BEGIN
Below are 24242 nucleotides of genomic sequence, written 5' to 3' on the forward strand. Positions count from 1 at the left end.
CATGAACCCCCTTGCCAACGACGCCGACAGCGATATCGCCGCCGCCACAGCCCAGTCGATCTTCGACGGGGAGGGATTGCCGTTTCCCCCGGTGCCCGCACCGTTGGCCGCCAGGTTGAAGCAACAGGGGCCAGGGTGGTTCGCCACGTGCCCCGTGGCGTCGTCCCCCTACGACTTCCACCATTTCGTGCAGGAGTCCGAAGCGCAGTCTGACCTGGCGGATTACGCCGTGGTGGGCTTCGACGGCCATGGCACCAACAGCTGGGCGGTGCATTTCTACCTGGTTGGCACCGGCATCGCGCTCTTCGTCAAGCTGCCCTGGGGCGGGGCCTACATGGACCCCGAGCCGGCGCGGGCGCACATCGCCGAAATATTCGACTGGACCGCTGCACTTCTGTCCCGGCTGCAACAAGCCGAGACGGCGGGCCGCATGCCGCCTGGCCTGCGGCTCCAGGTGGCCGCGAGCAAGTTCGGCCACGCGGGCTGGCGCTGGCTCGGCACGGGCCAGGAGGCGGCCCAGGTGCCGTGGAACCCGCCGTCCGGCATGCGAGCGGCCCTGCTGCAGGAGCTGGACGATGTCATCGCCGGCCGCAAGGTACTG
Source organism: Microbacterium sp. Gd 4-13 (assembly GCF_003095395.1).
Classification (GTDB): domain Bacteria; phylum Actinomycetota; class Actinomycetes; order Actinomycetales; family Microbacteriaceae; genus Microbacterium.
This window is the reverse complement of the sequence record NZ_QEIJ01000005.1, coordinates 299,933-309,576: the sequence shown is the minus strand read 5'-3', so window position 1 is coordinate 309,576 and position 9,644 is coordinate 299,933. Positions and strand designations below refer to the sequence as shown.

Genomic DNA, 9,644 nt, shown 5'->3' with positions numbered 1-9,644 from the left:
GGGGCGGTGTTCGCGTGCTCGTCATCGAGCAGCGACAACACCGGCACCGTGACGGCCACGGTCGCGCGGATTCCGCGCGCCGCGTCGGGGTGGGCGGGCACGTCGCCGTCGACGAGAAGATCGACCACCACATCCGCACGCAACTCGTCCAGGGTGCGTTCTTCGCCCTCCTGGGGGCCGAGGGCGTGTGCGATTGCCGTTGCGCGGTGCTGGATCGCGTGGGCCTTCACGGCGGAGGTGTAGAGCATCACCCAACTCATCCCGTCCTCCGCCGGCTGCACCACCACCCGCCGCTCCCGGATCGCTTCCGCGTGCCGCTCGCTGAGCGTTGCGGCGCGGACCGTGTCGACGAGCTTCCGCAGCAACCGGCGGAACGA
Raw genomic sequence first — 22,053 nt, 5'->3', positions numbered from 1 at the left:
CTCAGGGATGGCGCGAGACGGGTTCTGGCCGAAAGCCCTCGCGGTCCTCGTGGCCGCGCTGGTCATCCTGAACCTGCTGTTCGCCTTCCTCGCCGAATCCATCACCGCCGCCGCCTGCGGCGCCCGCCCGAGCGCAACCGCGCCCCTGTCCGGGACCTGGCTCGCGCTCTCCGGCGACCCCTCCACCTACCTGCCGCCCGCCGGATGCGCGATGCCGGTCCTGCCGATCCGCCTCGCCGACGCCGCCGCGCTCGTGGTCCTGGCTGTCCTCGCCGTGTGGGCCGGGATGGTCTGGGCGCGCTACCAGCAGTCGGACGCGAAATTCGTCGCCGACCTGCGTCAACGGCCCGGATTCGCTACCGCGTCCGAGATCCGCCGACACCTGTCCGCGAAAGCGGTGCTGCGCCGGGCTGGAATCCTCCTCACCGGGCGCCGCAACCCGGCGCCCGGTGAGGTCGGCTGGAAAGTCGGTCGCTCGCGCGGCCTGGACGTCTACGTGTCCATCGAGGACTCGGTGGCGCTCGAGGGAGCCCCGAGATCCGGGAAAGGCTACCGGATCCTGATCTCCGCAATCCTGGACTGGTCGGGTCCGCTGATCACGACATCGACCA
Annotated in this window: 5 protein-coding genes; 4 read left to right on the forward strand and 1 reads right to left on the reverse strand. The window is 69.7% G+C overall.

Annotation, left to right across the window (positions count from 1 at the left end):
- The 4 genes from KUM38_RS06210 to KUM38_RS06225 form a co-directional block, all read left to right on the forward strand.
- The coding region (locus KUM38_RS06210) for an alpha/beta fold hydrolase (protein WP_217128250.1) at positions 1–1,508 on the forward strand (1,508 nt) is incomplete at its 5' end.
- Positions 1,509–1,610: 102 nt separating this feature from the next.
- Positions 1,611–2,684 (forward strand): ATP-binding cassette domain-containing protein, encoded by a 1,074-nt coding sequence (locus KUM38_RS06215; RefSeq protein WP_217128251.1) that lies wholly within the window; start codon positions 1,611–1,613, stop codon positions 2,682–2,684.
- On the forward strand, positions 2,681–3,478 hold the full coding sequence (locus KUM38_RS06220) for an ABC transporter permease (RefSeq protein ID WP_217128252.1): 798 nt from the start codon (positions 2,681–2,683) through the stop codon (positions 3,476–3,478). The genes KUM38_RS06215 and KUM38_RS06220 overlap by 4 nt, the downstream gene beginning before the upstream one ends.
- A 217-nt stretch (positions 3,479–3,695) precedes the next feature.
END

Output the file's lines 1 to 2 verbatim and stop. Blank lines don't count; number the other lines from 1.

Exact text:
Below are 24242 nucleotides of genomic sequence, written 5' to 3' on the forward strand. Positions count from 1 at the left end.
CATGAACCCCCTTGCCAACGACGCCGACAGCGATATCGCCGCCGCCACAGCCCAGTCGATCTTCGACGGGGAGGGATTGCCGTTTCCCCCGGTGCCCGCACCGTTGGCCGCCAGGTTGAAGCAACAGGGGCCAGGGTGGTTCGCCACGTGCCCCGTGGCGTCGTCCCCCTACGACTTCCACCATTTCGTGCAGGAGTCCGAAGCGCAGTCTGACCTGGCGGATTACGCCGTGGTGGGCTTCGACGGCCATGGCACCAACAGCTGGGCGGTGCATTTCTACCTGGTTGGCACCGGCATCGCGCTCTTCGTCAAGCTGCCCTGGGGCGGGGCCTACATGGACCCCGAGCCGGCGCGGGCGCACATCGCCGAAATATTCGACTGGACCGCTGCACTTCTGTCCCGGCTGCAACAAGCCGAGACGGCGGGCCGCATGCCGCCTGGCCTGCGGCTCCAGGTGGCCGCGAGCAAGTTCGGCCACGCGGGCTGGCGCTGGCTCGGCACGGGCCAGGAGGCGGCCCAGGTGCCGTGGAACCCGCCGTCCGGCATGCGAGCGGCCCTGCTGCAGGAGCTGGACGATGTCATCGCCGGCCGCAAGGTACTG